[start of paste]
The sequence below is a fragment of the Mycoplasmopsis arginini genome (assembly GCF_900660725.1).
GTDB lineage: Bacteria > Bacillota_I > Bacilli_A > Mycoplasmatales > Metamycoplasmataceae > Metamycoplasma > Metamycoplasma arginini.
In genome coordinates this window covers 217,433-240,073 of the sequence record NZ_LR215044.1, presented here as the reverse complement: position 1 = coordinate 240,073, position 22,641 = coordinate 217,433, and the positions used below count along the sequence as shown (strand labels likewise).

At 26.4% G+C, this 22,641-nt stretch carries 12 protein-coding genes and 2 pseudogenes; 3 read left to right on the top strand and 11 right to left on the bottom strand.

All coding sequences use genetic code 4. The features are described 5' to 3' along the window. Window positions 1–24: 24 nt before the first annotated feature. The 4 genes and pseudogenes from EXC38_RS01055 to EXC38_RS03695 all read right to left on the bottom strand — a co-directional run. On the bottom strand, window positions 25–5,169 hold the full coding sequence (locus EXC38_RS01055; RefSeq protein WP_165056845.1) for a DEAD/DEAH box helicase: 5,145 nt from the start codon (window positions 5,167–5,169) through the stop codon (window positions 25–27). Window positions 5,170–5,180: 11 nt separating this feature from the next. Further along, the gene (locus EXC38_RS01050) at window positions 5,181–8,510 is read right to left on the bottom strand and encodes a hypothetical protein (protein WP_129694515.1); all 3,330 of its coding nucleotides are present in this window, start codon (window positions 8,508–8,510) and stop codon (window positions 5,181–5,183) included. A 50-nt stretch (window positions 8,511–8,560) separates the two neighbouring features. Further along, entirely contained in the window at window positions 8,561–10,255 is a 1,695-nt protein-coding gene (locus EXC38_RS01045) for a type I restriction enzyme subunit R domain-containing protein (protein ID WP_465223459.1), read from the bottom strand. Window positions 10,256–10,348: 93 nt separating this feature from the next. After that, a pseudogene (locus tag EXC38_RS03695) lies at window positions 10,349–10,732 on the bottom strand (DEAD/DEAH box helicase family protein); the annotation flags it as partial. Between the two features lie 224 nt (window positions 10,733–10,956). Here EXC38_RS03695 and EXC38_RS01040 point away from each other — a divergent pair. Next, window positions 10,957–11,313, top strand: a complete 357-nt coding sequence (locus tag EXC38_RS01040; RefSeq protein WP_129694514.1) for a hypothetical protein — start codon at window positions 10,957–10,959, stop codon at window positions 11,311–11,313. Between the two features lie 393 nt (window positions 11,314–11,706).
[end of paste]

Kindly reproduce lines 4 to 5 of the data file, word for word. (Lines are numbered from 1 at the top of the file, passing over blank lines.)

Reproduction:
At 26.4% G+C, this 22,641-nt stretch carries 12 protein-coding genes and 2 pseudogenes; 3 read left to right on the top strand and 11 right to left on the bottom strand.

All coding sequences use genetic code 4. The features are described 5' to 3' along the window. Window positions 1–24: 24 nt before the first annotated feature. The 4 genes and pseudogenes from EXC38_RS01055 to EXC38_RS03695 all read right to left on the bottom strand — a co-directional run. On the bottom strand, window positions 25–5,169 hold the full coding sequence (locus EXC38_RS01055; RefSeq protein WP_165056845.1) for a DEAD/DEAH box helicase: 5,145 nt from the start codon (window positions 5,167–5,169) through the stop codon (window positions 25–27). Window positions 5,170–5,180: 11 nt separating this feature from the next. Further along, the gene (locus EXC38_RS01050) at window positions 5,181–8,510 is read right to left on the bottom strand and encodes a hypothetical protein (protein WP_129694515.1); all 3,330 of its coding nucleotides are present in this window, start codon (window positions 8,508–8,510) and stop codon (window positions 5,181–5,183) included. A 50-nt stretch (window positions 8,511–8,560) separates the two neighbouring features. Further along, entirely contained in the window at window positions 8,561–10,255 is a 1,695-nt protein-coding gene (locus EXC38_RS01045) for a type I restriction enzyme subunit R domain-containing protein (protein ID WP_465223459.1), read from the bottom strand. Window positions 10,256–10,348: 93 nt separating this feature from the next. After that, a pseudogene (locus tag EXC38_RS03695) lies at window positions 10,349–10,732 on the bottom strand (DEAD/DEAH box helicase family protein); the annotation flags it as partial. Between the two features lie 224 nt (window positions 10,733–10,956). Here EXC38_RS03695 and EXC38_RS01040 point away from each other — a divergent pair. Next, window positions 10,957–11,313, top strand: a complete 357-nt coding sequence (locus tag EXC38_RS01040; RefSeq protein WP_129694514.1) for a hypothetical protein — start codon at window positions 10,957–10,959, stop codon at window positions 11,311–11,313. Between the two features lie 393 nt (window positions 11,314–11,706).